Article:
Is e-filing really a better way to file your taxes?
Americans and the IRS may not agree on everything, but they are mostly on the exact same page in regards to e-filing individual income tax returns.
Nearly all individual income tax returns filed to the IRS are e-filed. E-filing is popular because it is a win-win for taxpayers and the IRS.
And in return, you could find any refund you are owed faster, especially if you have it directly deposited to your bank accounts.
However, what about security? And can electronic filing really provide you access to all the forms that you might need in case you have a complex tax situation? Are there ever situations when you can not e-file? Let us look at the advantages of e-filing, and whether it may be the best filing option for your needs.
If you’re Considering e-filing, a Few of the advantages include:
- Quick confirmation your forms have been obtained: The IRS will affirm a tax filing has been received within 24 hours of electronic submission. For paper filers, the IRS doesn’t send any acknowledgment that your forms have arrived safely.
Timely refunds: When you submit a paper filing, it may take six to eight weeks to be given a tax refund. With e-filing, you are going to receive your money in 3 weeks or not. Choosing direct deposit can also accelerate the refund process.
Reduced likelihood of mistakes: According to the IRS, there’s approximately a 1% error rate on e-filed returns, compared with a 20% speed of errors on paper filings. The IRS also provides more info on issues discovered on e-filed returns compared with paper yields.
Easy payment procedure: If you owe the IRS money, it is simpler to pay at your convenience when you e-file. It’s possible to submit returns early and pay afterwards if necessary, provided that you pay from the April 15 filing deadline. You also have the choice to pay your balance by using the IRS Immediate pay service from the checking account or savings accounts, submitting a credit card through a payment processor for a fee, or paying by check or money order.
Digital storage of tax information: Submitting returns electronically means there’s a digital backup of your tax documents. If something happens to your paperwork, then you will have an electronic backup.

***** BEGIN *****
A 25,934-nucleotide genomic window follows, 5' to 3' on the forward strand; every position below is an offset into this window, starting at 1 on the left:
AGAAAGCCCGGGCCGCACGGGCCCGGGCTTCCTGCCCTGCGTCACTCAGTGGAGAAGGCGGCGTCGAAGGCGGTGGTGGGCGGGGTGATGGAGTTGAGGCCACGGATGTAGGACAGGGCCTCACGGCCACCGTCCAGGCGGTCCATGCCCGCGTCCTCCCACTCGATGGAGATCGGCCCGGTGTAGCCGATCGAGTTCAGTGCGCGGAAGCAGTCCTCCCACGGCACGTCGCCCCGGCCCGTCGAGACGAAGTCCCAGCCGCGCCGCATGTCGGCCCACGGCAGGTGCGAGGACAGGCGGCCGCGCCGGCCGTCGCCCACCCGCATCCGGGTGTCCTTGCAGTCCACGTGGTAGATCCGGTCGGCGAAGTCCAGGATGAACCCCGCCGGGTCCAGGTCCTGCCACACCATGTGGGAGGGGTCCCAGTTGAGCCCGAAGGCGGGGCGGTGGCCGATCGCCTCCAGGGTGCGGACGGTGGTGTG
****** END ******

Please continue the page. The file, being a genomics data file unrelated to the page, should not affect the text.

The good news: Most taxpayers do decide to e-file and get those benefits — and the process of doing so is easy.
- Utilize IRS Free File: If your adjusted gross income is $72,000 or not as you could have the ability to use the IRS Free File program. The types do the math for you and offer standard advice. You can only do your federal return with these kinds.
- Utilize an online tax preparation tax or service software: Tax prep software and online filing services are alternatives. These options are a simple way to complete and e-file your forms. Some software providers charge for their apps, Some are liberated. The program asks you simple questions about your own life and financing to steer you through the completion of your forms.
- Get free, in-person tax help: In most states, you can find volunteers to help prepare and e-file yields. But eligibility for free aid is normally restricted based on income, and some providers appeal to particular demographic groups.
- Hire a paid preparer: Paid tax preparers, such as CPAs, can e-file yields for you if they are licensed IRS e-file providers. The IRS maintains a database of licensed providers, but you should be aware this option is very likely to be the most costly one.
Using online tax preparation software is far and away the preferred approach of the majority of taxpayers. In fact, the IRS says it anticipated over four in five tax returns to be submitted through tax return prep program.
Is e-filing really secure?
While e-filing is suitable, you may be worried about security — especially with all these data breaches. But experts agree this is not an issue that should deter you from e-filing.
“In actuality, it can be more secure than paper filing as you’re sending your private information through an encrypted network as opposed to exposing your information in the email.”
Dennis Chow, vice president of data security at SCIS Security, explains the IRS has set security measures in place to keep your data safe. “Vendors typically utilize IRS specific APIs that need token sessions,” Chow says. “All this can be routed over TLS encrypted connections.”
It’s very important to use a trustworthy service to assist you file your taxes. Chow advises to not e-file on a computer or use an online connection that isn’t confidential.
For most taxpayers, it makes sense to e-file a return since it is the most convenient way to submit your tax information to the IRS and it allows for timely refunds and effortless payment choices. Just make certain that you use tax preparation software from a dependable source, so you may make certain the information you provide to transmit to the IRS is going to be kept protected.